Financial services firms are all grappling with similar operational, risk, and regulatory challenges, and trying to meet these challenges with tight budgets and resources. What can they do to gain a competitive edge, to innovate, and to grow? At the same time, bank management, clients, and the world have their attention firmly fixed on whether the banks will ‘get their houses in order’. So how can organisations respond with decisive strategic direction and invest in new programs of work with confidence?
This week, I’ll have the pleasure of addressing a room of data, compliance, risk, and IT executives at the at the ‘Big Data & Analytics for Financial Services’ conference in London. I look forward to spending time with a wide range of persons from the industry to discuss the key challenges facing them. Above all, it will be interesting to see how they plan to marshal, manage and extract more insight from their data.
In the last two or three years we’ve seen the creation of a new form of senior executive. Alongside heads of operations, information officers and compliance executives, the Chief Data Officer is considered one of the most strategically important positions for the future of any organisation – it is fraught with the challenge and complexity of getting the firm’s data under control.
I have yet to meet a client that isn’t worried about how to better manage their data; it’s a problem which is not going away. Managing data is one thing; however, the true value comes from being able to do this at an enterprise-level. In a highly competitive environment, extracting value from data can make a huge difference in gaining a competitive advantage and inform, shape, and sharpen corporate decisions.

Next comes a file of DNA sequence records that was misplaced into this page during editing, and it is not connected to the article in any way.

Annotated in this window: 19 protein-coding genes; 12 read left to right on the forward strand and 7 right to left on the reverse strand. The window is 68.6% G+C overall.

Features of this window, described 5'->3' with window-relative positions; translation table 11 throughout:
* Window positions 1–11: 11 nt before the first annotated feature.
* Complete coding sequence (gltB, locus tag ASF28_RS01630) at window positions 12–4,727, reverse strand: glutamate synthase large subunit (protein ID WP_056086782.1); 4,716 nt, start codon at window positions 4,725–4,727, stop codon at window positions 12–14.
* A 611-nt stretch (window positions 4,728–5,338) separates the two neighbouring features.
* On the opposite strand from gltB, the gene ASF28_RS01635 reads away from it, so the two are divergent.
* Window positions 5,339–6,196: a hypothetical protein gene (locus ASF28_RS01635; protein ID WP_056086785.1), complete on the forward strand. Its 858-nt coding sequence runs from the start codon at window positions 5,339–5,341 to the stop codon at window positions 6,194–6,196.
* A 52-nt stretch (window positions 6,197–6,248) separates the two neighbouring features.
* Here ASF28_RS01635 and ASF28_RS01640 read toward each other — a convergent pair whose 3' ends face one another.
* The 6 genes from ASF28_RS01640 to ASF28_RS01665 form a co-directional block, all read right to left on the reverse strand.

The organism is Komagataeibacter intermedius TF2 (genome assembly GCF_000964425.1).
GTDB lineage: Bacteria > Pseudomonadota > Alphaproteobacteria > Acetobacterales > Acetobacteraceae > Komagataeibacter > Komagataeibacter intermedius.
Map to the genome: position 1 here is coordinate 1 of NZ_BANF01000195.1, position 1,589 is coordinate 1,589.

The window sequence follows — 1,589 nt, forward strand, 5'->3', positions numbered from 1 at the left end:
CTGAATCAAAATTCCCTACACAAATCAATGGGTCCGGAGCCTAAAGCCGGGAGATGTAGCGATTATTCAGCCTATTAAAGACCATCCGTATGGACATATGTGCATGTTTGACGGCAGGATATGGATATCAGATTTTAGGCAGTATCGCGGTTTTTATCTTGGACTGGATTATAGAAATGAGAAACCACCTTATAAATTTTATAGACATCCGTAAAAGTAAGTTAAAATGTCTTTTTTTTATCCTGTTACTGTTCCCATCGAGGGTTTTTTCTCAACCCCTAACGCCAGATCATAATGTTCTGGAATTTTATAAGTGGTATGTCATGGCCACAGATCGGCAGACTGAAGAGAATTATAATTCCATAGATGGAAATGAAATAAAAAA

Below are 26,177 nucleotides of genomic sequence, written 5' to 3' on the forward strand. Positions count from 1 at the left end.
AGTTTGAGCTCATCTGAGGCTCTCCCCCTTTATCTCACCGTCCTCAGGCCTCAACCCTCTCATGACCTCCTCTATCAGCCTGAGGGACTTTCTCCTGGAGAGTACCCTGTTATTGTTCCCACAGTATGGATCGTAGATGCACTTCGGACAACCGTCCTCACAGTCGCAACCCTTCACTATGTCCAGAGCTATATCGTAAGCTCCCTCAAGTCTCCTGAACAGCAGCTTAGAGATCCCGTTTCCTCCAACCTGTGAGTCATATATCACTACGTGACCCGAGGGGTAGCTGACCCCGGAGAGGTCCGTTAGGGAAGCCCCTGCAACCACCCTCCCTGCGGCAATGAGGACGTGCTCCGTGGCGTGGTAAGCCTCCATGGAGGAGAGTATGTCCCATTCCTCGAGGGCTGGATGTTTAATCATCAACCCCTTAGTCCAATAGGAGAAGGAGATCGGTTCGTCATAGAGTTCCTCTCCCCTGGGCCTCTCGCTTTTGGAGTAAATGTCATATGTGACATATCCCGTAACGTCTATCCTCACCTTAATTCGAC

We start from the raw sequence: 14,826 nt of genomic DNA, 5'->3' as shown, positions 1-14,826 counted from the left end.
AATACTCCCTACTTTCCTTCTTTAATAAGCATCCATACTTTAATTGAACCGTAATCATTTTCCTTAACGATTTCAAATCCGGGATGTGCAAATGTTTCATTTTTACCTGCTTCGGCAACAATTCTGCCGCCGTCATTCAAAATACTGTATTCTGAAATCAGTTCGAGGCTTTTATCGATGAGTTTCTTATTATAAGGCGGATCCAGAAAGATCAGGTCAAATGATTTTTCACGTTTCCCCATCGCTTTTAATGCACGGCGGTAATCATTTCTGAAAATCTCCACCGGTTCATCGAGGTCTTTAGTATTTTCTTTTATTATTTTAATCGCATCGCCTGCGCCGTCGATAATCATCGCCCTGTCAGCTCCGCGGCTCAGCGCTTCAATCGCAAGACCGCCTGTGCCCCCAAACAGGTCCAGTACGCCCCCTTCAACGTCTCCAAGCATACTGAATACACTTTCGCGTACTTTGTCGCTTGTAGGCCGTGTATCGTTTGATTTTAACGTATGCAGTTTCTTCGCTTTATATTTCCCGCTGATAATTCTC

There is a whole host of technologies on the market and we invest a great deal of time in finding and applying the best technologies, overlaid with the best process and project management. By applying smart, informed and informative approaches, we help firms measurably improve their data quality, data management, data processing and data warehousing.
Even more importantly, financial services companies can use these technologies to improve their business intelligence to extract strategic insight and achieve value from their daily processes: calculating daily profit and loss, estimating market and credit risk, managing funding requirements, meeting their regulatory reporting obligations and running their operations. Indeed, there are a lot of data and a lot of insight hidden within them.
Karl Rieder is Executive Consultant at GFT, specialists in designing and implementing technology solutions for the financial services industry.
Karl will be speaking at 1.50 on 2 July 2014 at ‘Big Data & Analytics for Financial Services’ conference, 2-3 July 2014, Park Plaza Victoria, London. GFT is also sponsoring and exhibiting.
Coming soon: GFT’s Big Data ‘bluepaper’. For an early copy register at the GFT booth at the conference or contact firstname.lastname@example.org
GFT offers no-commitment consultations to help financial services firms consider how best to approach their big data challenges. Please contact email@example.com for further details.